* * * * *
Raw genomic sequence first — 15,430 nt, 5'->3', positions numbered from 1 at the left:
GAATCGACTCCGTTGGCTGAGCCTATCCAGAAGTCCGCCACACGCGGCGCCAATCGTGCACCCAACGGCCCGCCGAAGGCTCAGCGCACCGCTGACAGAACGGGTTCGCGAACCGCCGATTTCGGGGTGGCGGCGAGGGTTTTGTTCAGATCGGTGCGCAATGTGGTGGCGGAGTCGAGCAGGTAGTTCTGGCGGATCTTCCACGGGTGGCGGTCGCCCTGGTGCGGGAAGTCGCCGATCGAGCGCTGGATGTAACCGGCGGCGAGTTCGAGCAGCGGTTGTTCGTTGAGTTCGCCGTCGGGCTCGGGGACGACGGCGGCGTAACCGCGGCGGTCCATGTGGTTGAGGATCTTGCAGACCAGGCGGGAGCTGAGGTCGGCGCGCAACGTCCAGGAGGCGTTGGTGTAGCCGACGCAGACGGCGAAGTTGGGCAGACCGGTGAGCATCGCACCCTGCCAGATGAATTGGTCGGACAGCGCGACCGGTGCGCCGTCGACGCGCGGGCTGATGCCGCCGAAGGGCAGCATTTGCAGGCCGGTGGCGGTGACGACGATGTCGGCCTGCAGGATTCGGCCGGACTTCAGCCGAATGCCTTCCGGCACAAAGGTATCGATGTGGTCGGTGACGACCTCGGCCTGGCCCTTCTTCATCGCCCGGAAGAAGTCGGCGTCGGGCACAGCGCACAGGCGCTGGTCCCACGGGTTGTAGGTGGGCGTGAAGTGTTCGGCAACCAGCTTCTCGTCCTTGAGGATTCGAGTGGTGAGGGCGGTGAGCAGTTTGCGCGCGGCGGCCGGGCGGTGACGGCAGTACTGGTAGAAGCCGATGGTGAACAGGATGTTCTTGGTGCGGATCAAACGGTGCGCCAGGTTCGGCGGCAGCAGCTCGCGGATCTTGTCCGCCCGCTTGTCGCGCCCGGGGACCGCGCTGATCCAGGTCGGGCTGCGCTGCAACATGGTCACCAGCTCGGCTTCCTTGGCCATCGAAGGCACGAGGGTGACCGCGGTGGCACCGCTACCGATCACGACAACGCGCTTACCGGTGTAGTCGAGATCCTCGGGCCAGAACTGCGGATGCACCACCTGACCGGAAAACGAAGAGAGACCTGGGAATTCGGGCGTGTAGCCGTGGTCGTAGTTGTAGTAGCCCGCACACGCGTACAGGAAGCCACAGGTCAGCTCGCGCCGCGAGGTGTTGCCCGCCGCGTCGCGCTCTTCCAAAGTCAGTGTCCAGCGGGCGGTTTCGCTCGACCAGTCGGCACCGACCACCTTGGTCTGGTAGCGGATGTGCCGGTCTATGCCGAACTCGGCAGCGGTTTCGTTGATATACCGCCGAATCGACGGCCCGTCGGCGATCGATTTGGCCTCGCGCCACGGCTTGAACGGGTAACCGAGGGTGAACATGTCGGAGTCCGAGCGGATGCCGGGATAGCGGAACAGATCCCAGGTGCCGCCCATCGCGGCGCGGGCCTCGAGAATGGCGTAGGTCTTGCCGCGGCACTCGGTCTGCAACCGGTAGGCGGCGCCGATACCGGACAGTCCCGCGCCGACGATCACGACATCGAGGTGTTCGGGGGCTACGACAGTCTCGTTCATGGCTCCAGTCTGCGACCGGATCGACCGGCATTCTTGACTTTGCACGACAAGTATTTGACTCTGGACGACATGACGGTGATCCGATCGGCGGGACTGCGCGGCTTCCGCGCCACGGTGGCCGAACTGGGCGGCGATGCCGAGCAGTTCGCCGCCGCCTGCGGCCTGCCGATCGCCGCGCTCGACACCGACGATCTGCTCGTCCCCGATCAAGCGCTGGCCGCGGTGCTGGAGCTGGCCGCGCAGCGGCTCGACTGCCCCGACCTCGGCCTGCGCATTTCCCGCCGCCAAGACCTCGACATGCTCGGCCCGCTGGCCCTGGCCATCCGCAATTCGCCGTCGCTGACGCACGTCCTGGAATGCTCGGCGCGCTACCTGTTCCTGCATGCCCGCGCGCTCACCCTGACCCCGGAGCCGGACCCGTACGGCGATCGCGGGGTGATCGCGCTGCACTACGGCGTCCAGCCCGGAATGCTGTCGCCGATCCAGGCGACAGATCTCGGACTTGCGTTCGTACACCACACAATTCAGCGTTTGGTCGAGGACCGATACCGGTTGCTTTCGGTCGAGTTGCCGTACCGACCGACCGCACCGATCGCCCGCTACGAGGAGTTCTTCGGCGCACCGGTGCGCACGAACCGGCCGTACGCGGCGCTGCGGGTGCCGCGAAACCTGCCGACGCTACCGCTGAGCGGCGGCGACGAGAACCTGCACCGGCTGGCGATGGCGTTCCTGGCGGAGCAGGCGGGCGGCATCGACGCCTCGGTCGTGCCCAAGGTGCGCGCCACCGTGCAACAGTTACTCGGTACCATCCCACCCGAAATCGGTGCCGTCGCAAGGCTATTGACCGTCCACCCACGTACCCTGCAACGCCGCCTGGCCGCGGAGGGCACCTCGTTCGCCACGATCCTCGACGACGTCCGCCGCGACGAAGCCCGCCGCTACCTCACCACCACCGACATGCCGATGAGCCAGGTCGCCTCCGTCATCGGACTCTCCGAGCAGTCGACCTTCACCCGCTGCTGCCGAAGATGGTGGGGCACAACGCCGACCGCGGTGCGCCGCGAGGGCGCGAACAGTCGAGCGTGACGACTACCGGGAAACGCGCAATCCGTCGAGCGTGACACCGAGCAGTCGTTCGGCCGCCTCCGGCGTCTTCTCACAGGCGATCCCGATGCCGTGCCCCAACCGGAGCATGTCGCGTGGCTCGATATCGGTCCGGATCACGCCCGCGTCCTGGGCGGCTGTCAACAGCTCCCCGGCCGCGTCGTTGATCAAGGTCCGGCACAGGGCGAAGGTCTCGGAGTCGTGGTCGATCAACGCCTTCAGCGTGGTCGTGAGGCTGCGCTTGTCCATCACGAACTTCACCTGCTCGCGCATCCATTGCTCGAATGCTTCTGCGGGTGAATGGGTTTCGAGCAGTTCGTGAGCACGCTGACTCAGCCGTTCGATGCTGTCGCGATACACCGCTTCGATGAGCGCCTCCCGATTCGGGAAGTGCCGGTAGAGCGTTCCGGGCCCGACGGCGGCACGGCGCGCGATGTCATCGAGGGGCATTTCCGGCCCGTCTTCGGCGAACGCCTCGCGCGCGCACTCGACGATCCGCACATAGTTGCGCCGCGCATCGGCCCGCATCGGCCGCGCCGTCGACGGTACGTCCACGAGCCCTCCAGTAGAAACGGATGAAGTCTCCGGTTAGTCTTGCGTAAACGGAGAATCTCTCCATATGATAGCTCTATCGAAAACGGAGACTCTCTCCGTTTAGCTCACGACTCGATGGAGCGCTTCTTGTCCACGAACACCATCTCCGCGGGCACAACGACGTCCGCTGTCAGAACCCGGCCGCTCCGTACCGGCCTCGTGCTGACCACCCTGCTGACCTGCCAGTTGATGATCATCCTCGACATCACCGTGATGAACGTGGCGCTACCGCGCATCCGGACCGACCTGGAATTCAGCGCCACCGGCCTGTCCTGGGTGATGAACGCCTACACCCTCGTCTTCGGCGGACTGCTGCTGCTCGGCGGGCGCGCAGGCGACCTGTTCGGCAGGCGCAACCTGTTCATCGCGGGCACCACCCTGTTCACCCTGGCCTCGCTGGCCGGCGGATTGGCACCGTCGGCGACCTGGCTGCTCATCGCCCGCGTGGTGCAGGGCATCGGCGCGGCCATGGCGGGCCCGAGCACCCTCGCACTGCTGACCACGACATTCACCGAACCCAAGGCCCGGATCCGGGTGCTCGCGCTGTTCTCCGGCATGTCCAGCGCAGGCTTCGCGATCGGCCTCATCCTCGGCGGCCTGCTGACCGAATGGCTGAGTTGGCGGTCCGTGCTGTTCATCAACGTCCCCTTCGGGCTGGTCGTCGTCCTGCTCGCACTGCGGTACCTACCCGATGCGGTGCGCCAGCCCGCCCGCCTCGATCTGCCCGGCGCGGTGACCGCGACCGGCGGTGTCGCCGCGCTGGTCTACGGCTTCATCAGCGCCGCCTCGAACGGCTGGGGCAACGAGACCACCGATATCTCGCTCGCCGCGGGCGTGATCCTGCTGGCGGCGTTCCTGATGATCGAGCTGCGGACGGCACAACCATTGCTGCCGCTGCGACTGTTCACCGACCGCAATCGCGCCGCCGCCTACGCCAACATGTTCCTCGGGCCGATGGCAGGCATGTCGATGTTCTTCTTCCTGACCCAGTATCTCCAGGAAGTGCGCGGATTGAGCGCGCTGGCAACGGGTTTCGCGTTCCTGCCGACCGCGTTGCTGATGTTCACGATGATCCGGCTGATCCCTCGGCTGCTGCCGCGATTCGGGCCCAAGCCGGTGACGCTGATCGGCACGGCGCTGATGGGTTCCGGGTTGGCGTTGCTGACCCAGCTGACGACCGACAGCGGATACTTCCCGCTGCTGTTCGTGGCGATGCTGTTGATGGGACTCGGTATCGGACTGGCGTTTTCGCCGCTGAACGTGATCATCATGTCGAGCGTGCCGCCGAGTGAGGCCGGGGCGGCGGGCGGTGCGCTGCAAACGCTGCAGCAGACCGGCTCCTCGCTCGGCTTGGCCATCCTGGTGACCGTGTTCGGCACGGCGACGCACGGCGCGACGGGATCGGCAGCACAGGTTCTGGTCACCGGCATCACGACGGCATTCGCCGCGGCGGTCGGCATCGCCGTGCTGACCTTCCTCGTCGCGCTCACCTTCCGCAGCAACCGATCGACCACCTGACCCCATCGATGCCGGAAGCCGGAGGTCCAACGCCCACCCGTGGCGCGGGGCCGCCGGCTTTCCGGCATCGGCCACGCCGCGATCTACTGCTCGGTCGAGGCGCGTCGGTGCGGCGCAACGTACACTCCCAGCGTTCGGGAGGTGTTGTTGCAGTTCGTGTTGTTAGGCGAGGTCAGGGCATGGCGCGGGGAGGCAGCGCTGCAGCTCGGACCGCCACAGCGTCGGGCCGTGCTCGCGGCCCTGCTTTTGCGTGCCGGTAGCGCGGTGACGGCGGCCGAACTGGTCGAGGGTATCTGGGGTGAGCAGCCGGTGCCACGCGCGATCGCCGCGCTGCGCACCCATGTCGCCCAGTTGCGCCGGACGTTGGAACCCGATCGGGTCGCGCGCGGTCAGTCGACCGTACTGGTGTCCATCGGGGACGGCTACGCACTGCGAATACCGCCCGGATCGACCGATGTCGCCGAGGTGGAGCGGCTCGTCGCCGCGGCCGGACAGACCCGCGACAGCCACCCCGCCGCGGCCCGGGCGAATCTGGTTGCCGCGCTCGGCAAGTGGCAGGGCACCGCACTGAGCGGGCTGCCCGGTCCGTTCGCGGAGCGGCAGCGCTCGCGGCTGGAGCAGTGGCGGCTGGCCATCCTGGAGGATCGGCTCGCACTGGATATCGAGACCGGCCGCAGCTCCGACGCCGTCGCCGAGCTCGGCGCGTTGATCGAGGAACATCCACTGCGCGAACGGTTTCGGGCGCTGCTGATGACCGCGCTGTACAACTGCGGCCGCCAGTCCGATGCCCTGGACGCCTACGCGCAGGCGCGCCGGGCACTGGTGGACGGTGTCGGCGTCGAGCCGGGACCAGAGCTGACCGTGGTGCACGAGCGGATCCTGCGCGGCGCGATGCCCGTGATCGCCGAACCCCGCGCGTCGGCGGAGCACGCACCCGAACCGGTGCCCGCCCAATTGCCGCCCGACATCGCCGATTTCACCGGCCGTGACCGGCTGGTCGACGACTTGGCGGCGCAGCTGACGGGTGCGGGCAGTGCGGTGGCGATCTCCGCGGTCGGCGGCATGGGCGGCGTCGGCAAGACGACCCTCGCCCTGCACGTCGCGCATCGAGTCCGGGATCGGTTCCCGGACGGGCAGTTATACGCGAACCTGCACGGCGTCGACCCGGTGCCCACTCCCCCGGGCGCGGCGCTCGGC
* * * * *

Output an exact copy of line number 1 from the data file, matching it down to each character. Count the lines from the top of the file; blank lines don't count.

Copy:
Raw genomic sequence first — 15,430 nt, 5'->3', positions numbered from 1 at the left: